SproutCore is Apple's Flash, Silverlight killer

Apple's JavaScript framework is designed to make Web applications that work a lot like desktop apps

Apple's quietly deploying  a new Web technology that could help it combat Silverlight and Flash: SproutCore.

SproutCore is a JavaScript framework designed to make Web applications that work a lot like desktop apps. The solution was developed outside Apple by Charles Jolley, but Apple soon hired the developer to its .Mac (now MobileMe) team.

It's this use of SproutCore that makes the apps demoed for MobileMe last week appear so similar -- in looks and behavior -- to their desktop equivalents.

[ To learn more about MobileMe, read the related story: "MobileMe replaces .Mac" ]

What's key is that the system doesn't demand developers remain locked into using one standard, such as Flash. That's because SproutCore is based on open JavaScript standards, which makes it widely compatible with browsers and platforms.

This also speeds up development and offers a variety of other usage and server-side improvements in comparison to some other rich Internet creation apps.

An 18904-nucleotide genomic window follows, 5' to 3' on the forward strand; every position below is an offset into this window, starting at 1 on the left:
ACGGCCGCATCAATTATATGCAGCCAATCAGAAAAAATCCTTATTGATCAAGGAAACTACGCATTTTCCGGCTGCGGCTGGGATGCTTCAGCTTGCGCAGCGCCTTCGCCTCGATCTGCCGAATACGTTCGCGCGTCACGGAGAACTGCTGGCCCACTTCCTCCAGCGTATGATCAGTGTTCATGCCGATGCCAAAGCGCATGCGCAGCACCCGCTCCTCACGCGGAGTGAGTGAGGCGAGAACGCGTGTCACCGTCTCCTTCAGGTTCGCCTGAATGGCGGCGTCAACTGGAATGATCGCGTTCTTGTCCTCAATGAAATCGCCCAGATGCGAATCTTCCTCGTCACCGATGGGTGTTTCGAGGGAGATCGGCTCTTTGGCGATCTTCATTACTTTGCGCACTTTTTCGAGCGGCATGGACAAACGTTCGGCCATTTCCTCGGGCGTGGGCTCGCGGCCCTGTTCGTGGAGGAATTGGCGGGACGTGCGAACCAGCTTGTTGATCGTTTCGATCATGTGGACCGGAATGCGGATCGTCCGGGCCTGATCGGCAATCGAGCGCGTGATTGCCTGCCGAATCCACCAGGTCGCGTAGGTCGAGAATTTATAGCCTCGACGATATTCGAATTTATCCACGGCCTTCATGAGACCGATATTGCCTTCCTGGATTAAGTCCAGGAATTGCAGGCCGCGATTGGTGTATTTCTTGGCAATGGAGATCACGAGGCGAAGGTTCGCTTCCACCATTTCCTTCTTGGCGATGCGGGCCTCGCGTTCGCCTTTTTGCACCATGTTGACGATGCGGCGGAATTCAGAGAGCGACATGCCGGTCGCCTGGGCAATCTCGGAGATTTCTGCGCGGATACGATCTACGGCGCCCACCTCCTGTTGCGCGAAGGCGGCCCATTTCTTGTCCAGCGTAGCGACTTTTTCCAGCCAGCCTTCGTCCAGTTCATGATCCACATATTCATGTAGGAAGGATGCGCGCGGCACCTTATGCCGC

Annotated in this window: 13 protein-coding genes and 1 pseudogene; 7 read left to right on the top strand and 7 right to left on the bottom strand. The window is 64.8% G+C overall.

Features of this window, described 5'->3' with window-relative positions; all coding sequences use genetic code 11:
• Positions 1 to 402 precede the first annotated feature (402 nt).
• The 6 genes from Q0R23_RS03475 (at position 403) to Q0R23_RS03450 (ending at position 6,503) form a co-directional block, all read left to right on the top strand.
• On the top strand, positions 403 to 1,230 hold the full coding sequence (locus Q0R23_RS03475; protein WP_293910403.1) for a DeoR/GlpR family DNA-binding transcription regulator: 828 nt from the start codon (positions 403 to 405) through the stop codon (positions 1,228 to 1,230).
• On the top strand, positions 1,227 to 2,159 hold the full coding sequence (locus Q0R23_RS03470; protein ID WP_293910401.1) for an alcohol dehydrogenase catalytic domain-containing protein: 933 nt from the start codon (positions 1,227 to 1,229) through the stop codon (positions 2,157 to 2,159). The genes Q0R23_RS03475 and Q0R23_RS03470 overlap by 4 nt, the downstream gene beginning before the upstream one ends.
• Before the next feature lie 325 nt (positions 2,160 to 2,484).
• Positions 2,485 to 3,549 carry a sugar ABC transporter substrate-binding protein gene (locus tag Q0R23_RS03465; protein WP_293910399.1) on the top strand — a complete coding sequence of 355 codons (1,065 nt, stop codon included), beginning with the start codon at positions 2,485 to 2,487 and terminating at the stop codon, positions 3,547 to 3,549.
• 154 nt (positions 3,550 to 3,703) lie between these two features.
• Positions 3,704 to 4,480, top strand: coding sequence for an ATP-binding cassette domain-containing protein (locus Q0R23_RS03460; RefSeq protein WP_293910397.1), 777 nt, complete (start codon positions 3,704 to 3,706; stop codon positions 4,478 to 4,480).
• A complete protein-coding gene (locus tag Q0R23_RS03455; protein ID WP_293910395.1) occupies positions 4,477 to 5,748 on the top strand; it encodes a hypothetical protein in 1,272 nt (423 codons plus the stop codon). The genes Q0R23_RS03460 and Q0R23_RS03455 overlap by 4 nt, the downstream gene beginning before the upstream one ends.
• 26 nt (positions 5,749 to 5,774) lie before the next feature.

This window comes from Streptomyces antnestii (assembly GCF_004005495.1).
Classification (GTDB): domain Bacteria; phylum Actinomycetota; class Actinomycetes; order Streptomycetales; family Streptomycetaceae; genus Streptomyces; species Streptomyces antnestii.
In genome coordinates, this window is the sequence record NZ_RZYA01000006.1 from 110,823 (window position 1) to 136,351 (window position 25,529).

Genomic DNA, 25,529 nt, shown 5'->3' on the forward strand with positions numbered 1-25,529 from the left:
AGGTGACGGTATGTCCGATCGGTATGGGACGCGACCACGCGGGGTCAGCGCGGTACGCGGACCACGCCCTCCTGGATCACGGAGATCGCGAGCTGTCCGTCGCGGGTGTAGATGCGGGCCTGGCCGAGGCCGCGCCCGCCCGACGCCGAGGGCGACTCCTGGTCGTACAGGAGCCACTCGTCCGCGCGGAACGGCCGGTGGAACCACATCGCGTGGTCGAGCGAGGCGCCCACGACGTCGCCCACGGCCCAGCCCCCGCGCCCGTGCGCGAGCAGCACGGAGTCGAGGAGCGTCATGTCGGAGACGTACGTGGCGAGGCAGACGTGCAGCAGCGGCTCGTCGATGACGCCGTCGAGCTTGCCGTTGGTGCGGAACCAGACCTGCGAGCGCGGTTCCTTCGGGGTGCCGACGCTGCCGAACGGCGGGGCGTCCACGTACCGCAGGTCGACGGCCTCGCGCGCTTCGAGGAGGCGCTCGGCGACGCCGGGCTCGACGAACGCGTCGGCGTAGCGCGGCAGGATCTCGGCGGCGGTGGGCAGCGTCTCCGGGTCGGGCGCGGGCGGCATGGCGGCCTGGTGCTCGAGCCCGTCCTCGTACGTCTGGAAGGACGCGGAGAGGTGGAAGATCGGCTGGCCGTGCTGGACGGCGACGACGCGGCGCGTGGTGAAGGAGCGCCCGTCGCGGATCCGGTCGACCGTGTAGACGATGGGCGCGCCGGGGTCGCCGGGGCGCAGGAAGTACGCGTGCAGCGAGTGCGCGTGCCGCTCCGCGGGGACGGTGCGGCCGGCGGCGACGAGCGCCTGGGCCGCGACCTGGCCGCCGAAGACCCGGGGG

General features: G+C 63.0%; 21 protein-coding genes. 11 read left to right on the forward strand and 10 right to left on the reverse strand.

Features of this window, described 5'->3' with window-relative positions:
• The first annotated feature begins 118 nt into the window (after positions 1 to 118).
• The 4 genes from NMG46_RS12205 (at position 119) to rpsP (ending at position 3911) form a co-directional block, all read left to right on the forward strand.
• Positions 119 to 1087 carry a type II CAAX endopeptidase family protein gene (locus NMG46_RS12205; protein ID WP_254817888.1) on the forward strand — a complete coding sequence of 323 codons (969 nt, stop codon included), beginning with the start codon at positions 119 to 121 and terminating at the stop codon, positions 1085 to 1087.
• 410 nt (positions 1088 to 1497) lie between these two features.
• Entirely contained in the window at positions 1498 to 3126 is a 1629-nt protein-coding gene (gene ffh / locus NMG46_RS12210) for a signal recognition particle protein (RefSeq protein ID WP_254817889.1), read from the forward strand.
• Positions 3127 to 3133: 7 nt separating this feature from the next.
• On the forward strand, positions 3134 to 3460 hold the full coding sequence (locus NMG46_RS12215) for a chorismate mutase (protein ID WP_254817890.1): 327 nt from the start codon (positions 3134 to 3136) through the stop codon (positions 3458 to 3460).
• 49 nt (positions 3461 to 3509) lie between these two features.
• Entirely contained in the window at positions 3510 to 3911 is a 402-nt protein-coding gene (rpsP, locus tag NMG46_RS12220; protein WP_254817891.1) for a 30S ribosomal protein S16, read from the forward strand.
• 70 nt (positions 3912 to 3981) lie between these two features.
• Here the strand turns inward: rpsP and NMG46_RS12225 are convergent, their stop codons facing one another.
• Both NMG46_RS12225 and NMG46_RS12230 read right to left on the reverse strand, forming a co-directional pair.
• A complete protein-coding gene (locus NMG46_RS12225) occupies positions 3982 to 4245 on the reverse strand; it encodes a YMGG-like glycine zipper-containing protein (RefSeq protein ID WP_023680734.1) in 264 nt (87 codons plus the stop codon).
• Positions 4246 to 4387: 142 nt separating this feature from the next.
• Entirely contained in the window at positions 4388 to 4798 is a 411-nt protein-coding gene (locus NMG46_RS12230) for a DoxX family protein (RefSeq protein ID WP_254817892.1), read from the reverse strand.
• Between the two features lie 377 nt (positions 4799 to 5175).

And it lets the application run inside the browser, rather than requiring a plug-in: "A SproutCore application is a JavaScript application that runs entirely in the web browser. It can often run on its own, without even needing support for a web server except when it makes sense for the application. This frees the server developer to focus on the things the server can do very well such as saving, restoring and aggregating data and performing expensive operations. Meanwhile the 'thick' client running in the web browser can handle the task of presenting the user with a friendly interface that is fast and intuitive," the SproutCore Web site explains.

SproutCore was demonstrated to 600 developers at WWDC last week.

Macworld UK is an InfoWorld affiliate.

This story, "SproutCore is Apple's Flash, Silverlight killer" was originally published by Macworld U.K..